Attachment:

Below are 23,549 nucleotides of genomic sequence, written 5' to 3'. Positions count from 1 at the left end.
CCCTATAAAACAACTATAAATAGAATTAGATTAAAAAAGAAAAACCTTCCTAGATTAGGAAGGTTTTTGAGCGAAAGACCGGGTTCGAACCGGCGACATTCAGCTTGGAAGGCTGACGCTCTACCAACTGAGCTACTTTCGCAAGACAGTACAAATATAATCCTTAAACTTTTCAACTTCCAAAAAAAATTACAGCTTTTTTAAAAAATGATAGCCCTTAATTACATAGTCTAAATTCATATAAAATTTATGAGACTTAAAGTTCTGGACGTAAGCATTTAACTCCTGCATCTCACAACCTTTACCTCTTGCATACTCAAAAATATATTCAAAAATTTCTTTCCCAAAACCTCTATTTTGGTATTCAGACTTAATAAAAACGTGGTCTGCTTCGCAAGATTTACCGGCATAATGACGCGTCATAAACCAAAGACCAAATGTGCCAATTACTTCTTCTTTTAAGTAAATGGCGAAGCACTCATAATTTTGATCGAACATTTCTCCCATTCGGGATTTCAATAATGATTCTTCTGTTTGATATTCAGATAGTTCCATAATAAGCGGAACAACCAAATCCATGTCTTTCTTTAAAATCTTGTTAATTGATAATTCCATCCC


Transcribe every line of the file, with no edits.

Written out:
Below are 23,549 nucleotides of genomic sequence, written 5' to 3'. Positions count from 1 at the left end.
CCCTATAAAACAACTATAAATAGAATTAGATTAAAAAAGAAAAACCTTCCTAGATTAGGAAGGTTTTTGAGCGAAAGACCGGGTTCGAACCGGCGACATTCAGCTTGGAAGGCTGACGCTCTACCAACTGAGCTACTTTCGCAAGACAGTACAAATATAATCCTTAAACTTTTCAACTTCCAAAAAAAATTACAGCTTTTTTAAAAAATGATAGCCCTTAATTACATAGTCTAAATTCATATAAAATTTATGAGACTTAAAGTTCTGGACGTAAGCATTTAACTCCTGCATCTCACAACCTTTACCTCTTGCATACTCAAAAATATATTCAAAAATTTCTTTCCCAAAACCTCTATTTTGGTATTCAGACTTAATAAAAACGTGGTCTGCTTCGCAAGATTTACCGGCATAATGACGCGTCATAAACCAAAGACCAAATGTGCCAATTACTTCTTCTTTTAAGTAAATGGCGAAGCACTCATAATTTTGATCGAACATTTCTCCCATTCGGGATTTCAATAATGATTCTTCTGTTTGATATTCAGATAGTTCCATAATAAGCGGAACAACCAAATCCATGTCTTTCTTTAAAATCTTGTTAATTGATAATTCCATCCC